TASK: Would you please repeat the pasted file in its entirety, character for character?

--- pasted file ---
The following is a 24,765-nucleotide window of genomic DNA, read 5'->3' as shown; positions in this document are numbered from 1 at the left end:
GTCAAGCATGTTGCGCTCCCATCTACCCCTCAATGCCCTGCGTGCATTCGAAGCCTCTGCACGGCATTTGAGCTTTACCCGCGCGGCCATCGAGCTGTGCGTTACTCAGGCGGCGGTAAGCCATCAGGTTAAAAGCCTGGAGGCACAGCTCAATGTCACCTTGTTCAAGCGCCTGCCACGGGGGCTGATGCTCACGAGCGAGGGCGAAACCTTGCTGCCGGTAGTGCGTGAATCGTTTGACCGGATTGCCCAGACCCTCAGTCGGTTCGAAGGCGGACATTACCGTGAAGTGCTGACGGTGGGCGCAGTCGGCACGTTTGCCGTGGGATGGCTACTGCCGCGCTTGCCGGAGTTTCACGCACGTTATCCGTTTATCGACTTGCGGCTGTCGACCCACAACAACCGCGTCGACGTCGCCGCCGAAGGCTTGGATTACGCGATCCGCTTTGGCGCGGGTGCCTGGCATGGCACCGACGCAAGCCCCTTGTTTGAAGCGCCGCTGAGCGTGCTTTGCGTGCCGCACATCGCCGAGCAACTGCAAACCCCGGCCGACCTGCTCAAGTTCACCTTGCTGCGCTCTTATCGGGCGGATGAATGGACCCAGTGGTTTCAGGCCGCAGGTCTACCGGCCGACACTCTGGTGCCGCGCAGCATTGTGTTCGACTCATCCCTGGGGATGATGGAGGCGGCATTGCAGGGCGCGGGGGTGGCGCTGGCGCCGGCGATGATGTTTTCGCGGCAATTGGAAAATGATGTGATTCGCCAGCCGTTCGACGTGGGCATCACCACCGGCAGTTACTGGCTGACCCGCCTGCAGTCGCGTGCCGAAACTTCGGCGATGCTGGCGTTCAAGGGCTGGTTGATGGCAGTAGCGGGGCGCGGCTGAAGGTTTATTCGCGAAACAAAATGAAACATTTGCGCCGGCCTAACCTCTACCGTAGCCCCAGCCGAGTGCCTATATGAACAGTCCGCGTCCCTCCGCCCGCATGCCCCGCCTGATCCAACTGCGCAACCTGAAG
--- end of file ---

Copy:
The following is a 24,765-nucleotide window of genomic DNA, read 5'->3' as shown; positions in this document are numbered from 1 at the left end:
GTCAAGCATGTTGCGCTCCCATCTACCCCTCAATGCCCTGCGTGCATTCGAAGCCTCTGCACGGCATTTGAGCTTTACCCGCGCGGCCATCGAGCTGTGCGTTACTCAGGCGGCGGTAAGCCATCAGGTTAAAAGCCTGGAGGCACAGCTCAATGTCACCTTGTTCAAGCGCCTGCCACGGGGGCTGATGCTCACGAGCGAGGGCGAAACCTTGCTGCCGGTAGTGCGTGAATCGTTTGACCGGATTGCCCAGACCCTCAGTCGGTTCGAAGGCGGACATTACCGTGAAGTGCTGACGGTGGGCGCAGTCGGCACGTTTGCCGTGGGATGGCTACTGCCGCGCTTGCCGGAGTTTCACGCACGTTATCCGTTTATCGACTTGCGGCTGTCGACCCACAACAACCGCGTCGACGTCGCCGCCGAAGGCTTGGATTACGCGATCCGCTTTGGCGCGGGTGCCTGGCATGGCACCGACGCAAGCCCCTTGTTTGAAGCGCCGCTGAGCGTGCTTTGCGTGCCGCACATCGCCGAGCAACTGCAAACCCCGGCCGACCTGCTCAAGTTCACCTTGCTGCGCTCTTATCGGGCGGATGAATGGACCCAGTGGTTTCAGGCCGCAGGTCTACCGGCCGACACTCTGGTGCCGCGCAGCATTGTGTTCGACTCATCCCTGGGGATGATGGAGGCGGCATTGCAGGGCGCGGGGGTGGCGCTGGCGCCGGCGATGATGTTTTCGCGGCAATTGGAAAATGATGTGATTCGCCAGCCGTTCGACGTGGGCATCACCACCGGCAGTTACTGGCTGACCCGCCTGCAGTCGCGTGCCGAAACTTCGGCGATGCTGGCGTTCAAGGGCTGGTTGATGGCAGTAGCGGGGCGCGGCTGAAGGTTTATTCGCGAAACAAAATGAAACATTTGCGCCGGCCTAACCTCTACCGTAGCCCCAGCCGAGTGCCTATATGAACAGTCCGCGTCCCTCCGCCCGCATGCCCCGCCTGATCCAACTGCGCAACCTGAAG